Instead of being cheap or just spending blindly, you decide what to spend money on and what not to. You’ve created a spending plan and stick to it — guilt free.
For this to work well for me, I still ensure I stick to my consistent plan of paying yourself first. Meaning, I’m saving and investing a consistent percentage, then paying my bills, and leaving the leftovers to use as I wish.
Since I’m not going into debt to buy things or neglecting my financial future, there is no negative impact in spending money on things I enjoy.
Now, you might want to do something similar as me, but maybe you’ll want to have a separate “spending fund” where you save a percentage away to use for your purchases.
It’s up to you to decide how you want to approach this.
Where Spending Money Creates Trouble
In America, there certainly is a debt crisis abound. While much can be attributed to student loan debt, it’s only a portion of our woes.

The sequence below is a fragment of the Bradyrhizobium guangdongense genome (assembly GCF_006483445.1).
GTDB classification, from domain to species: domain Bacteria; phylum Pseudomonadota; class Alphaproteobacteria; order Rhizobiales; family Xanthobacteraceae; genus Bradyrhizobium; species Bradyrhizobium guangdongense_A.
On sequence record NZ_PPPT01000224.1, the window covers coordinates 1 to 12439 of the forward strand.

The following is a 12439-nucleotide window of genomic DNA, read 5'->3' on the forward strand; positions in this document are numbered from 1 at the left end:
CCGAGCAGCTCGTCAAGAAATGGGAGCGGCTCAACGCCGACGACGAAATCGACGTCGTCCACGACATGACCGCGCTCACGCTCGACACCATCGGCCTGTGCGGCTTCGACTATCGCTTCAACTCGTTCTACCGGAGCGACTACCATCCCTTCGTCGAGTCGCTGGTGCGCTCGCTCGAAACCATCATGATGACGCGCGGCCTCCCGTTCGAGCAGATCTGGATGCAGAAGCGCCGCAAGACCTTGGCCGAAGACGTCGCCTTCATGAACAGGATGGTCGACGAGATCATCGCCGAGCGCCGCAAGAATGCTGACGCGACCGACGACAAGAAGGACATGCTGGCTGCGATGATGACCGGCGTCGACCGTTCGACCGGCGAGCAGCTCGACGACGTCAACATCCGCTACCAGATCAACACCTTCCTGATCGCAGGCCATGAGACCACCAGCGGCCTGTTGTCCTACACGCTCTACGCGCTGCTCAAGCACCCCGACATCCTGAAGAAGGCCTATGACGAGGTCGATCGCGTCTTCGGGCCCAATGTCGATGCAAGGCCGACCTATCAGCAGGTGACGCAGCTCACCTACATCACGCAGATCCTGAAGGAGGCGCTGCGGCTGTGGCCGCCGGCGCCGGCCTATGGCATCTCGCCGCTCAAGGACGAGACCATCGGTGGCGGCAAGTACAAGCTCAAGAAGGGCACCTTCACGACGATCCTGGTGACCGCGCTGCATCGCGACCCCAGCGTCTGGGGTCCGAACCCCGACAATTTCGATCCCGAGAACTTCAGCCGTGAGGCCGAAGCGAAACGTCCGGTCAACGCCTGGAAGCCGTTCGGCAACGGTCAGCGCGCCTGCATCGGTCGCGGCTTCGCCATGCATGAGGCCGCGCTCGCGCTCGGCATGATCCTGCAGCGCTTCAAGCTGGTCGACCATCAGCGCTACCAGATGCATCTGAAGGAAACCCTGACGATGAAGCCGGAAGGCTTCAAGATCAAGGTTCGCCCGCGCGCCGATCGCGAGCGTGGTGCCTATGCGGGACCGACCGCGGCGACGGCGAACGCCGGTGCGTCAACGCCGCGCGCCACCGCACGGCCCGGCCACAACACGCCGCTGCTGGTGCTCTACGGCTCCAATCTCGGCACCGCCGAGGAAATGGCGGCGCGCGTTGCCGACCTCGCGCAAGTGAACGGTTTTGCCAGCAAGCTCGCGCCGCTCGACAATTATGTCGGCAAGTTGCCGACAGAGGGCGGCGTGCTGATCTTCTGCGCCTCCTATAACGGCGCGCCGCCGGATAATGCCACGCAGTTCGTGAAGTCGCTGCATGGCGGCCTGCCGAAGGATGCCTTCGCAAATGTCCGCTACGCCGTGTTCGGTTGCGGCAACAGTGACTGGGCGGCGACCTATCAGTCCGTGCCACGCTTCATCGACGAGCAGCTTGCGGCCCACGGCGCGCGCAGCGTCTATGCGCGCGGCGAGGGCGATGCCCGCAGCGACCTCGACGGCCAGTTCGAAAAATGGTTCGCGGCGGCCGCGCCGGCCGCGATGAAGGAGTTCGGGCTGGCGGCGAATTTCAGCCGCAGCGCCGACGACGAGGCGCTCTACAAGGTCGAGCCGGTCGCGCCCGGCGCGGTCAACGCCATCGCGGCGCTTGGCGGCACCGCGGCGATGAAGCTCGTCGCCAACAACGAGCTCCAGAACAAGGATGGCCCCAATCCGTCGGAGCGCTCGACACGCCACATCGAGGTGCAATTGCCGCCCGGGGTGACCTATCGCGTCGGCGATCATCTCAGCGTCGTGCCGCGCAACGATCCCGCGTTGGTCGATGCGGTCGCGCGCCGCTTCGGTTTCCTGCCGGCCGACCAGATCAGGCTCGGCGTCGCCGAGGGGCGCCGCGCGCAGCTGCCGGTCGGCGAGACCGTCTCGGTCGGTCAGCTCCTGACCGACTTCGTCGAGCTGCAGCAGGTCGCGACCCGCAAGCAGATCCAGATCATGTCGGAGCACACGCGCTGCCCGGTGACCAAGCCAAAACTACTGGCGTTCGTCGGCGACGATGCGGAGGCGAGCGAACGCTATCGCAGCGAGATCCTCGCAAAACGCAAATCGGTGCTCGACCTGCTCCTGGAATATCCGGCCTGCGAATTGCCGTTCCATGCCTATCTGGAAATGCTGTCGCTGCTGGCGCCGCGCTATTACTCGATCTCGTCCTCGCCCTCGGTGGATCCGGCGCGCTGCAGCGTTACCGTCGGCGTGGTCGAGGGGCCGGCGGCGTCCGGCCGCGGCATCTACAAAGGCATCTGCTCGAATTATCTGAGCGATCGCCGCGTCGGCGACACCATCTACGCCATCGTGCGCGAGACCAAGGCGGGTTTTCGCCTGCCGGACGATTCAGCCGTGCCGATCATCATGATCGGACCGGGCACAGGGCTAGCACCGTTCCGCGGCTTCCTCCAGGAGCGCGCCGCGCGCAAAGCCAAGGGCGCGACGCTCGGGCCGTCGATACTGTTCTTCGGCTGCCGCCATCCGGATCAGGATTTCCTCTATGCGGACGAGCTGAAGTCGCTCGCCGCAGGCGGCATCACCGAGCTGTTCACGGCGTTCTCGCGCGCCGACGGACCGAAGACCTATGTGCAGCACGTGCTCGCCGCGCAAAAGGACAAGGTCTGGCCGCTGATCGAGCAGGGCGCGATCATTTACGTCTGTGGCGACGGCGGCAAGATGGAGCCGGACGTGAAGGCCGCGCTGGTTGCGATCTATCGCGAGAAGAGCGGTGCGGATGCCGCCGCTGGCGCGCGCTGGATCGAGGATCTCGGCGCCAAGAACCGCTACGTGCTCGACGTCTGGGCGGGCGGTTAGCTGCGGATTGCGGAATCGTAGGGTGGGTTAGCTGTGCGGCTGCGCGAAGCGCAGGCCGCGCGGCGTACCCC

“Total revolving credit balances are $1.03 trillion as of January 2019. The figure, reported monthly by the Federal Reserve, is the total amount of revolving credit balances reported by financial institutions, the overwhelming majority of which are credit and retail card balances, according to the Consumer Financial Protection Bureau (CFPB). “
As you can see from that data, consumer debt in America is insane and it seems we have a bit of a spending problem.
Yet, here I am telling you it’s okay to spend money. Uh, okay…
But here’s the thing, it’s fine to spend money but you do need to get your financial priorities in place or you’ll easily become a statistic.